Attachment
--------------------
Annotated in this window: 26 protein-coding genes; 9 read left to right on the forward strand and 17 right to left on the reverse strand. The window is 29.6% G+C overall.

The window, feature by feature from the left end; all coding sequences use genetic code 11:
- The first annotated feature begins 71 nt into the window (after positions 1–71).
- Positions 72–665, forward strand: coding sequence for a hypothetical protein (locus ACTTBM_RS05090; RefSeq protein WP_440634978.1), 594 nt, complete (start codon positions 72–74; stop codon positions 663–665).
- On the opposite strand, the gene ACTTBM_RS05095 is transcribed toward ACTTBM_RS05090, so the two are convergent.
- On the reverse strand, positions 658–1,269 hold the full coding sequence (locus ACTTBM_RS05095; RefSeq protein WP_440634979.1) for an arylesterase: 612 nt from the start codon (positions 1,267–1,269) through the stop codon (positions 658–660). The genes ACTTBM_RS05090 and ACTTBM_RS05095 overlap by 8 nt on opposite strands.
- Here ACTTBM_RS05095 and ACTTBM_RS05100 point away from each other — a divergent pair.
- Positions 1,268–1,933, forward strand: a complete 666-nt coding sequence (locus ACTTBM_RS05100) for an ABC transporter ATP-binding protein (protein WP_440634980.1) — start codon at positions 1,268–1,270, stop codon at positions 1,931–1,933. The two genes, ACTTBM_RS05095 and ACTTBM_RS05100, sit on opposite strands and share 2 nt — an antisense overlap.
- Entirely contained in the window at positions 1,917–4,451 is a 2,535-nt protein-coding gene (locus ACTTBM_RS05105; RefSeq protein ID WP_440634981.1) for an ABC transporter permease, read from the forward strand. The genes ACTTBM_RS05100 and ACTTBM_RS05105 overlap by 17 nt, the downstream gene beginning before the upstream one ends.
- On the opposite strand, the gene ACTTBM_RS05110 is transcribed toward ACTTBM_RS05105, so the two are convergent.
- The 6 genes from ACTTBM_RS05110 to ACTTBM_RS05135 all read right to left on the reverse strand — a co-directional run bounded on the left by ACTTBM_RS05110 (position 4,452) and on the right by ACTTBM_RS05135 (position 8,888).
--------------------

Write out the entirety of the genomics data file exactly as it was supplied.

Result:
Annotated in this window: 26 protein-coding genes; 9 read left to right on the forward strand and 17 right to left on the reverse strand. The window is 29.6% G+C overall.

The window, feature by feature from the left end; all coding sequences use genetic code 11:
- The first annotated feature begins 71 nt into the window (after positions 1–71).
- Positions 72–665, forward strand: coding sequence for a hypothetical protein (locus ACTTBM_RS05090; RefSeq protein WP_440634978.1), 594 nt, complete (start codon positions 72–74; stop codon positions 663–665).
- On the opposite strand, the gene ACTTBM_RS05095 is transcribed toward ACTTBM_RS05090, so the two are convergent.
- On the reverse strand, positions 658–1,269 hold the full coding sequence (locus ACTTBM_RS05095; RefSeq protein WP_440634979.1) for an arylesterase: 612 nt from the start codon (positions 1,267–1,269) through the stop codon (positions 658–660). The genes ACTTBM_RS05090 and ACTTBM_RS05095 overlap by 8 nt on opposite strands.
- Here ACTTBM_RS05095 and ACTTBM_RS05100 point away from each other — a divergent pair.
- Positions 1,268–1,933, forward strand: a complete 666-nt coding sequence (locus ACTTBM_RS05100) for an ABC transporter ATP-binding protein (protein WP_440634980.1) — start codon at positions 1,268–1,270, stop codon at positions 1,931–1,933. The two genes, ACTTBM_RS05095 and ACTTBM_RS05100, sit on opposite strands and share 2 nt — an antisense overlap.
- Entirely contained in the window at positions 1,917–4,451 is a 2,535-nt protein-coding gene (locus ACTTBM_RS05105; RefSeq protein ID WP_440634981.1) for an ABC transporter permease, read from the forward strand. The genes ACTTBM_RS05100 and ACTTBM_RS05105 overlap by 17 nt, the downstream gene beginning before the upstream one ends.
- On the opposite strand, the gene ACTTBM_RS05110 is transcribed toward ACTTBM_RS05105, so the two are convergent.
- The 6 genes from ACTTBM_RS05110 to ACTTBM_RS05135 all read right to left on the reverse strand — a co-directional run bounded on the left by ACTTBM_RS05110 (position 4,452) and on the right by ACTTBM_RS05135 (position 8,888).